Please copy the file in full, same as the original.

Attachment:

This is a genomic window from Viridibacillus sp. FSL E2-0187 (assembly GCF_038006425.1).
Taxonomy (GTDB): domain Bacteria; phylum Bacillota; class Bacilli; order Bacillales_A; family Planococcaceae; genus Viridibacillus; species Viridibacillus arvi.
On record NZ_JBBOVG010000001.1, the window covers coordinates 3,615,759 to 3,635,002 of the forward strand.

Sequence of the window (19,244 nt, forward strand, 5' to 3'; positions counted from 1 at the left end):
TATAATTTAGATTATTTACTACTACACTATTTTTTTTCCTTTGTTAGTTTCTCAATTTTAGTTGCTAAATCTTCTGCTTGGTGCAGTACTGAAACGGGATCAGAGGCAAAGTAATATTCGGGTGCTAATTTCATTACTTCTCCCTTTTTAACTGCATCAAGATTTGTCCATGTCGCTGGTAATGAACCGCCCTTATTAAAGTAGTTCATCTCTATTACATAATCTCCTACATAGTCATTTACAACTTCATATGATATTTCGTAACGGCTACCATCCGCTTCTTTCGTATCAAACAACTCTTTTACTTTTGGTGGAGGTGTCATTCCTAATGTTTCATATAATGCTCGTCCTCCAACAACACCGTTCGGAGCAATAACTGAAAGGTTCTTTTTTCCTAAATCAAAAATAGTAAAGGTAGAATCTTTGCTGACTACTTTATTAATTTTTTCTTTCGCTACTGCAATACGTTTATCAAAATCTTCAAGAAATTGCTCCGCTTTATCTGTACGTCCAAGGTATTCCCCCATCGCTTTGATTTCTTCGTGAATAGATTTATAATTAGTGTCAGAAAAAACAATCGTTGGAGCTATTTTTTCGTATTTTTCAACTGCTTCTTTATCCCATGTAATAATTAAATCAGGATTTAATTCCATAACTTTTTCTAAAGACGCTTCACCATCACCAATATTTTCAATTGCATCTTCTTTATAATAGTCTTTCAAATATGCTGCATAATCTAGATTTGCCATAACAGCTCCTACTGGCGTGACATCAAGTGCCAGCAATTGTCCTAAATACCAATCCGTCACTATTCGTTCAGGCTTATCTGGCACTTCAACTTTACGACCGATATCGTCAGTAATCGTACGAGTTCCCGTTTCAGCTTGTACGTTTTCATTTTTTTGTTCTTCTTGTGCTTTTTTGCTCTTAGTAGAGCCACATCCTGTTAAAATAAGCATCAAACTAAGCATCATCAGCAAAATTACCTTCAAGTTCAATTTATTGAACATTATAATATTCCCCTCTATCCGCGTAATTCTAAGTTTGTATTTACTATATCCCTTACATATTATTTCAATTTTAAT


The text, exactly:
This is a genomic window from Viridibacillus sp. FSL E2-0187 (assembly GCF_038006425.1).
Taxonomy (GTDB): domain Bacteria; phylum Bacillota; class Bacilli; order Bacillales_A; family Planococcaceae; genus Viridibacillus; species Viridibacillus arvi.
On record NZ_JBBOVG010000001.1, the window covers coordinates 3,615,759 to 3,635,002 of the forward strand.

Sequence of the window (19,244 nt, forward strand, 5' to 3'; positions counted from 1 at the left end):
TATAATTTAGATTATTTACTACTACACTATTTTTTTTCCTTTGTTAGTTTCTCAATTTTAGTTGCTAAATCTTCTGCTTGGTGCAGTACTGAAACGGGATCAGAGGCAAAGTAATATTCGGGTGCTAATTTCATTACTTCTCCCTTTTTAACTGCATCAAGATTTGTCCATGTCGCTGGTAATGAACCGCCCTTATTAAAGTAGTTCATCTCTATTACATAATCTCCTACATAGTCATTTACAACTTCATATGATATTTCGTAACGGCTACCATCCGCTTCTTTCGTATCAAACAACTCTTTTACTTTTGGTGGAGGTGTCATTCCTAATGTTTCATATAATGCTCGTCCTCCAACAACACCGTTCGGAGCAATAACTGAAAGGTTCTTTTTTCCTAAATCAAAAATAGTAAAGGTAGAATCTTTGCTGACTACTTTATTAATTTTTTCTTTCGCTACTGCAATACGTTTATCAAAATCTTCAAGAAATTGCTCCGCTTTATCTGTACGTCCAAGGTATTCCCCCATCGCTTTGATTTCTTCGTGAATAGATTTATAATTAGTGTCAGAAAAAACAATCGTTGGAGCTATTTTTTCGTATTTTTCAACTGCTTCTTTATCCCATGTAATAATTAAATCAGGATTTAATTCCATAACTTTTTCTAAAGACGCTTCACCATCACCAATATTTTCAATTGCATCTTCTTTATAATAGTCTTTCAAATATGCTGCATAATCTAGATTTGCCATAACAGCTCCTACTGGCGTGACATCAAGTGCCAGCAATTGTCCTAAATACCAATCCGTCACTATTCGTTCAGGCTTATCTGGCACTTCAACTTTACGACCGATATCGTCAGTAATCGTACGAGTTCCCGTTTCAGCTTGTACGTTTTCATTTTTTTGTTCTTCTTGTGCTTTTTTGCTCTTAGTAGAGCCACATCCTGTTAAAATAAGCATCAAACTAAGCATCATCAGCAAAATTACCTTCAAGTTCAATTTATTGAACATTATAATATTCCCCTCTATCCGCGTAATTCTAAGTTTGTATTTACTATATCCCTTACATATTATTTCAATTTTAAT